"Man raises himself toward God by the questions he asks him, that is the true dialogue. Man Questions God and God answers. But we don't understand His answers. We can't understand them. Because they come from the depths of the soul, and they stay there until death. You will find the true answers, Eliezer, only within yourself!" (Wiesel 2-3)
In the beginning, before the Jews of Sighet were evacuated Elie was very devout. During the day, he studied the Talmud and at night he ran to weep over the destruction of the temple. One day, Elie came home and asked his father to find him a Master to teach him the cabbala even though he was much too young to learn it, soon he found Moshe the poor man and he taught Elie the cabbala. (Wiesel 1-3) One day the foreign Jews of Sighet were expelled and Moshe the beadle had to leave. Months passed and on his way to the synagogue, Elie caught sight of Moshe. Moshe began to tell stories of what he had seen to prepare the Jews of Sighet for what was only to come but no one would believe him. Still, Elie was devoted with his studies. (Wiesel 3-5)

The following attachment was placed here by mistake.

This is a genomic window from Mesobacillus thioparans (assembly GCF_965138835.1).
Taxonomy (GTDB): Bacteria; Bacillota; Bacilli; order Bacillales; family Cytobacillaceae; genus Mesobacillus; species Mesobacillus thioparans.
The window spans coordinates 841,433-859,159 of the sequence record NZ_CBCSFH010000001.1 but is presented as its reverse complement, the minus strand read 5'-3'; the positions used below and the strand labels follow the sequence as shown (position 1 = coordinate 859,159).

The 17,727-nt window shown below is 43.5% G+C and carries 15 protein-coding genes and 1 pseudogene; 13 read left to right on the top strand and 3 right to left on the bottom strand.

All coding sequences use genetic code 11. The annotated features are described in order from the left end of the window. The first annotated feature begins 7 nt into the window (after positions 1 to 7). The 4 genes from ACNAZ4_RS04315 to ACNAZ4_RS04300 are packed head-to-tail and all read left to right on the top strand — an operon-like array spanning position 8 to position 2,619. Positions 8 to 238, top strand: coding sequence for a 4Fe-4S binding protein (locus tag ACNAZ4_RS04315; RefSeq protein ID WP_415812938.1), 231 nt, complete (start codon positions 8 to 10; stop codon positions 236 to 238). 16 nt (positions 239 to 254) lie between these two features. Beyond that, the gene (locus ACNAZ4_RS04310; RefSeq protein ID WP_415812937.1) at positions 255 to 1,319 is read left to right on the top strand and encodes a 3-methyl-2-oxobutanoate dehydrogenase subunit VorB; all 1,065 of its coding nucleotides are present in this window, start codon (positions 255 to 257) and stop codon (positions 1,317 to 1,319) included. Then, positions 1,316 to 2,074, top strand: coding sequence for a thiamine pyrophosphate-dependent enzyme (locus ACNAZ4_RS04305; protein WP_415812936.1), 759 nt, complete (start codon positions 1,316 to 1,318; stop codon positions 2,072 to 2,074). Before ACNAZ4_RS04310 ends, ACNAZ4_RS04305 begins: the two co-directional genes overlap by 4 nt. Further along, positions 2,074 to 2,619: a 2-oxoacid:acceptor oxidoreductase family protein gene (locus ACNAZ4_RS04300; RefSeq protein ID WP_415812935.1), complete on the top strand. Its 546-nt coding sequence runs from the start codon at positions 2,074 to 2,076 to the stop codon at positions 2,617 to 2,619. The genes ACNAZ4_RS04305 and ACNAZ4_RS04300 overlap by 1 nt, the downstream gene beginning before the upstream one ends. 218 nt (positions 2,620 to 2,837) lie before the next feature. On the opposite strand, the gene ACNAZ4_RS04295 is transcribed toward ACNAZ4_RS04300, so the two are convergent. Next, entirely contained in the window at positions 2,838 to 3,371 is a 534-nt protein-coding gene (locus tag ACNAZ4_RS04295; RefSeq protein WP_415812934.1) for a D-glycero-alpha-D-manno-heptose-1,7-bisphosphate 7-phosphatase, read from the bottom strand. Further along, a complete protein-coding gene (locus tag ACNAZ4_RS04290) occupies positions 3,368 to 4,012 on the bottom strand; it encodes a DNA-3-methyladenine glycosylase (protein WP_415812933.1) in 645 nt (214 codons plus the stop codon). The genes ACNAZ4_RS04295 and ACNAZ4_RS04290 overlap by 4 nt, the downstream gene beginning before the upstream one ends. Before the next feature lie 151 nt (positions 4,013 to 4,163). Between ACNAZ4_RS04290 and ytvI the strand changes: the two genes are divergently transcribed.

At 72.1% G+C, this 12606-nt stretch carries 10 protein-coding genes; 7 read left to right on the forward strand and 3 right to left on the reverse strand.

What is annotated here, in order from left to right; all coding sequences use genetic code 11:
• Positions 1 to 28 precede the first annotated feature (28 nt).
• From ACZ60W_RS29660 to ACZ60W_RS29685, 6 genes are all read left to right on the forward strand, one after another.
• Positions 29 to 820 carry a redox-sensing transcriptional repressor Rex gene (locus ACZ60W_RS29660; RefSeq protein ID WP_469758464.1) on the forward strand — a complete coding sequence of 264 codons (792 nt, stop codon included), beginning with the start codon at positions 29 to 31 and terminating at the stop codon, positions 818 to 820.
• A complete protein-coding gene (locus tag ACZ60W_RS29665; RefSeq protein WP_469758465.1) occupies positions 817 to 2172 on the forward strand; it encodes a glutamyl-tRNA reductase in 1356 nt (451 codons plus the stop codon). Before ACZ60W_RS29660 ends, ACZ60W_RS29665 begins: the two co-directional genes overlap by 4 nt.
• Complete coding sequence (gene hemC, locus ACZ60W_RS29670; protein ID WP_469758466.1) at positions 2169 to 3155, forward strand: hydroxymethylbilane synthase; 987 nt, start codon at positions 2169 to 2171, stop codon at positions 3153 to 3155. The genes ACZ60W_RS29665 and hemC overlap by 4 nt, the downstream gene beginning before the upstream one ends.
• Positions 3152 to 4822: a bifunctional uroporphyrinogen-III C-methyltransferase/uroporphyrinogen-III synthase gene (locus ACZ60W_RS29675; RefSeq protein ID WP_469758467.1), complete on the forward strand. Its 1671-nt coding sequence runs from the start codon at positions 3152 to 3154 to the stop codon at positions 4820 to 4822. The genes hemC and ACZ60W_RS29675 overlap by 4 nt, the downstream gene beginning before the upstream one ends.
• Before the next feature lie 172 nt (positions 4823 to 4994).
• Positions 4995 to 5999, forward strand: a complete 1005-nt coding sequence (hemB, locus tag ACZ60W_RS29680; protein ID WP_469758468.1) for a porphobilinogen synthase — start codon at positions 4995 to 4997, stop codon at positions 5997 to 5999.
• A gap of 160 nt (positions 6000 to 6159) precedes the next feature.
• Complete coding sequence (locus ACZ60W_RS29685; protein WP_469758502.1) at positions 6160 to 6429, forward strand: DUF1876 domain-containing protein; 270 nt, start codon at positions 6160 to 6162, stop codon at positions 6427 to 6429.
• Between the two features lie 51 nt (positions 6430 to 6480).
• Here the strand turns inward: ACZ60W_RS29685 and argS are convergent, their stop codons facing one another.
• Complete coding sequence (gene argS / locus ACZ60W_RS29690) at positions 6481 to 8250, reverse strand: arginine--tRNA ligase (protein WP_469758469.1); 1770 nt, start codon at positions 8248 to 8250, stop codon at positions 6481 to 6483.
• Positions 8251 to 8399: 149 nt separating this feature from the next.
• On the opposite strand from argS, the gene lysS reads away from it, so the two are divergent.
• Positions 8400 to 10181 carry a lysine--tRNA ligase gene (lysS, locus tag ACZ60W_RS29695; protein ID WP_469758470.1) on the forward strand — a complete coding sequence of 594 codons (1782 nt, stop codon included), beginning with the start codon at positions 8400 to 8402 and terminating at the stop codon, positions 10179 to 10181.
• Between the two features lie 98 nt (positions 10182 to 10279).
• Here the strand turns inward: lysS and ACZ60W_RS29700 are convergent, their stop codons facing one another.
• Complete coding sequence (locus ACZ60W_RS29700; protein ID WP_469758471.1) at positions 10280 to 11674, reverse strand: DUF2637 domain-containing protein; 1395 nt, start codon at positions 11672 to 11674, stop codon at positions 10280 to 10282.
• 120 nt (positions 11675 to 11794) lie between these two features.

In the spring of 1944, the fascist party came to power; German soldiers entered their country and finally appeared on their streets. The Jews of Sighet began to question Moshe where their cruelty was but their days of freedom were already numbered. The Jewish leaders were arrested, the Jews couldn't leave there homes for 3 days, they couldn't have anything of value in their homes, they were forced to where a yellow star, and finally came the ghetto. Still the Jews rejoiced they had their own Jewish republic. (Wiesel 6-8) Finally, the day of deportation came and they were all forced to march until they came to the train that was to take them to Auschwitz. Even through the stench of burning flesh the Jews still had their faith. Three weeks into their stay at Auschwitz, Elie began to doubt not in God's existence but in his absolute justice. One man in the barracks said "God is testing us. He...
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